First in a monthly film series. Join WCBN-FM on the first Tuesday of every month for free music movie night. This month’s film, Urgh! A Music War, is a concert movie that surveys the punk & new wave scene circa 1980.

From Wikipedia:

Urgh! A Music War is a British film released in 1981 featuring performances of punk and New Wave music, filmed in 1980. Among the artists featured in the movie are The Go-Go’s, The Fleshtones, Joan Jett and the Blackhearts, XTC, Devo, Oingo Boingo, Gary Numan, Klaus Nomi, Wall of Voodoo and The Police. These were many of the most popular groups on the new wave scene; in keeping with the spirit of the scene, the film also features several less famous acts, and one completely obscure group, Invisible Sex, in what appears to be their single public outing.

From squash to soup

bighubbard.jpg
Big blue hubbard squash.

opened.jpg
Sliced it open and roasted at 375F for about 2 hours.

roasted.jpg
What it looked like when I took it out.

picked.jpg
I picked out the seeds and stringy stuff and threw them out. Picked out the good stuff and kept it.

simmer.jpg
Simmered for about 40 minutes with carmelized onions, a chopped pear, fresh ginger, nutmeg, cinnamon, and vegetable stock.

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Finished with fresh parsley and a bit of cream.

US war crimes

Tonight I heard Rana Elmir of the ACLU speak on the Military Commissions Act of 2006. This was the torture bill that Debbie Stabenow voted for a few months back (you can even buy a Stabenow Voted for Torture bumper sticker). Somehow I ended up on Stabenow’s email list in the months leading up to the 2006 election, and I usually just ignored or deleted her campaign messages because I generally don’t support the Democrats. But after I heard this I replied and asked to be removed from her email list because I was so disgusted. I wrote to her, “Please remove me from this list. I’m not interested in having anything to do with a candidate that voted for torture.”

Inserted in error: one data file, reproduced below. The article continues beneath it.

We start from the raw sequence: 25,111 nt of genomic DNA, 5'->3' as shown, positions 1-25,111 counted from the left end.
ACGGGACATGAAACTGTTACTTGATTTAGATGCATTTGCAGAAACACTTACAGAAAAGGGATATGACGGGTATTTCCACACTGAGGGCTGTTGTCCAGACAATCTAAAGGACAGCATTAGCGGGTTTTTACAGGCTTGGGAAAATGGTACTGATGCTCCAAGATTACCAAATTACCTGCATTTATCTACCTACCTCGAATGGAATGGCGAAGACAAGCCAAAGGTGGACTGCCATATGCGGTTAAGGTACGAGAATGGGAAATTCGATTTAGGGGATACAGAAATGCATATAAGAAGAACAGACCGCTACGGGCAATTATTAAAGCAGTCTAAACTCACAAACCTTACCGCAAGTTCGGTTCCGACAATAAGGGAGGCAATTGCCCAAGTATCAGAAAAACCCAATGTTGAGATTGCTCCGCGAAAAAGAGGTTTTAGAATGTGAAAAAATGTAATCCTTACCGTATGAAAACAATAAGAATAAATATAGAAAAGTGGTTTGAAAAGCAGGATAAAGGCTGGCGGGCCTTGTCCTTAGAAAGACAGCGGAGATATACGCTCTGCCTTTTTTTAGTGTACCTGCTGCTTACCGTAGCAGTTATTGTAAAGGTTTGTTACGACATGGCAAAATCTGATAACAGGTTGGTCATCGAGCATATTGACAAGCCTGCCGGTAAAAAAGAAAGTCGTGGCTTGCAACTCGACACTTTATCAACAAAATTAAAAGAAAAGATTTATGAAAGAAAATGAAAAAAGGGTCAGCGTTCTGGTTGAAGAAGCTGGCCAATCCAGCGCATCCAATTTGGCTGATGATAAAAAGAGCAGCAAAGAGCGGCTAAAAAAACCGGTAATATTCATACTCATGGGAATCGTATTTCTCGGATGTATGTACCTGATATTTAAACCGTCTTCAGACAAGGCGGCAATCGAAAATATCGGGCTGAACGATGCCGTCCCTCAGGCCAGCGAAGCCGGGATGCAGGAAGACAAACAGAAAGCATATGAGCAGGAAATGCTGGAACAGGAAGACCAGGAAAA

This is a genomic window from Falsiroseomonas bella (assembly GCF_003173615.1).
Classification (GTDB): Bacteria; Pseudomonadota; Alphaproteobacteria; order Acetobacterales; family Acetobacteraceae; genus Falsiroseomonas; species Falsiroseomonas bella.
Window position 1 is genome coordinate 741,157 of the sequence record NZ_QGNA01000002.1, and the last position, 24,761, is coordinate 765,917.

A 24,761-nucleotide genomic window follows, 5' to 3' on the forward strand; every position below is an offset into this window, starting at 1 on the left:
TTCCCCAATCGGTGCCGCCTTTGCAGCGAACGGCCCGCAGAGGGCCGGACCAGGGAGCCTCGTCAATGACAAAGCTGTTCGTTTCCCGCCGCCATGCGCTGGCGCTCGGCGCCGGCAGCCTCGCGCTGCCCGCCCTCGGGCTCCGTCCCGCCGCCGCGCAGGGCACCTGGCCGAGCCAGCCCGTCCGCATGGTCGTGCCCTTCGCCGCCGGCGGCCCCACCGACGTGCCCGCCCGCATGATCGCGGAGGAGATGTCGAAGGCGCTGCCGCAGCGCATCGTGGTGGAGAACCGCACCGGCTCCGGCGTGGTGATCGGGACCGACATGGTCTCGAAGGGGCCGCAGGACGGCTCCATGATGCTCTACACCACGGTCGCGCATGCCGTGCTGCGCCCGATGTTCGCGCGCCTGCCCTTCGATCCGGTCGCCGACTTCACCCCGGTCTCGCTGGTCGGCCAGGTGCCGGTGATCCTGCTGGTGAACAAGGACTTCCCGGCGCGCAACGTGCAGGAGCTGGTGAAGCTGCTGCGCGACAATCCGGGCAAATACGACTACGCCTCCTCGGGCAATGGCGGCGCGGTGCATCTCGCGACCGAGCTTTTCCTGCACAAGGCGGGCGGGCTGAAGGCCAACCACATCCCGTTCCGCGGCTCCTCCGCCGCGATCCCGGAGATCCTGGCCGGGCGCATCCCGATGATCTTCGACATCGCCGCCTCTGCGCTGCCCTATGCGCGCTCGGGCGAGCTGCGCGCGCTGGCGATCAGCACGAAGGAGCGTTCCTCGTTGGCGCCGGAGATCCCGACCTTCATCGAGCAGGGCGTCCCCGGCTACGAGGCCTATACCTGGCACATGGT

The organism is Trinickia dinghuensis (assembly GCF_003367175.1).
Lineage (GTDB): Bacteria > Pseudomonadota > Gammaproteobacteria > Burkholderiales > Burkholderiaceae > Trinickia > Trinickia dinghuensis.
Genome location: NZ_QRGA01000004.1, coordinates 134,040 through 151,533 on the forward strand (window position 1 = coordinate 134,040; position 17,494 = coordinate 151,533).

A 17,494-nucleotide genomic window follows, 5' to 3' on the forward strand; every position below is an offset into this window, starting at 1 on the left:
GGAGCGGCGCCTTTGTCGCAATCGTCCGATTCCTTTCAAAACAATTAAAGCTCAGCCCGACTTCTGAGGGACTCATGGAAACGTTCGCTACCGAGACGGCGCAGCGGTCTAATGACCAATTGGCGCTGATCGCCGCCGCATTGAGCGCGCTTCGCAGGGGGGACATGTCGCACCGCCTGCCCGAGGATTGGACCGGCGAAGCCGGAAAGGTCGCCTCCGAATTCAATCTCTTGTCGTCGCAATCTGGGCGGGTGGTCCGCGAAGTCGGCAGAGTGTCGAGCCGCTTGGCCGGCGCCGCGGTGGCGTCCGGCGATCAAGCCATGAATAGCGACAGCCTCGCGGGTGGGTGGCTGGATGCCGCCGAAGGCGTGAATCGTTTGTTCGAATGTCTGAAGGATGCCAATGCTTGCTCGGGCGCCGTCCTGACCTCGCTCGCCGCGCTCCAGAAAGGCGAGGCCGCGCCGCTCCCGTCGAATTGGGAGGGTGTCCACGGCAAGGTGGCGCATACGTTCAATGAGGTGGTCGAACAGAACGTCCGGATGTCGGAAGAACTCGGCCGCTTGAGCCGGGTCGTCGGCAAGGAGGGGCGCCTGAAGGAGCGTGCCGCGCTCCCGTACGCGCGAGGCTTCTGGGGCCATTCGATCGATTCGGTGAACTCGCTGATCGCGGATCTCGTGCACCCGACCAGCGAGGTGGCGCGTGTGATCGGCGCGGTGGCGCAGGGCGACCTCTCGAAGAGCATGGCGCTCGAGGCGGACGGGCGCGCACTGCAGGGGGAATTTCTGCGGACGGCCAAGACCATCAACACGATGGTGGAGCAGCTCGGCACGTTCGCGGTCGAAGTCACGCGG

The bill states in part that “the President has the authority for the United States to interpret the meaning and application of the Geneva Conventions.” Basically it legalizes torture carried out by the US government.

As if the bill itself wasn’t disturbing enough, at the event they also showed the film “Outlawed: Extraordinary Rendition, Torture and Disappearances in the ‘War on Terror.” This really was an intense film to watch. It tells the story of two men, Khaled El-Masri and Binyam Mohamed, who are survivors of US rendition, secret detention, and torture. They describe how they were abducted, tortured, blindfolded, and flown to and from secret prisons all across Europe. When they were done with El-Masri they dumped him in a forest. He made his way back to his home in Germany to find that his family had moved back to Lebanon because they did not know where he was and ran out of money. He was the one on film telling his own story, which was very powerful to watch. Mohamed is still at Guantanamo, where he participated in the hunger strike that went on there earlier this year. His family read from his diary but their faces were obscured at their request.

I think I knew some things about extraordinary rendition and the secret prisons that the CIA has, but it really didn’t click for me until I saw this film. It’s just insane that the US is putting bags over innocent people’s heads and flying them halfway across the world to be tortured, what’s more insane is that it’s all done totally in secret, and what’s even more insane is that there isn’t a huge public outcry or movement to stop this activity. These actions are being carried out in the name of the US and that makes all Americans complicit to some extent.

The movie is available online and I also posted it here.

The Military Commissions Act of 2006

Some fellow students at U of M are putting on this event:

Legalized Torture? Violating the Geneva Convention? Execution without a fair trial?

GET THE FACTS

The Military Commissions Act of 2006 Talk Tues. December 5th – 8 pm Natural Science Auditorium – Room 2140

with Guest Speaker Rana Elmir, ACLU

Presented to you by American Culture 210 with: Anti-War Action, College Democrats, Muslim Student Association, The Roosevelt Institution, and Students Allied for Freedom and Equality

Mustafa Ozkent

mustafa_ozkent.jpgCheck out the cover of this album. A monkey sits in front of a reel to reel and a microphone with loose tape all over him. Could there be a truer representation of the state of modern man? This is some of the goofiest/most awesome psychedelic rock I’ve ever heard. The album Genclik Ile Elele was released in 1973 and totally sounds it. Sounds a lot like Dungen except with a better sense of humor. Or maybe things were just easier back then. The album was really rare but has been re-released so it’s not that hard to get a copy now.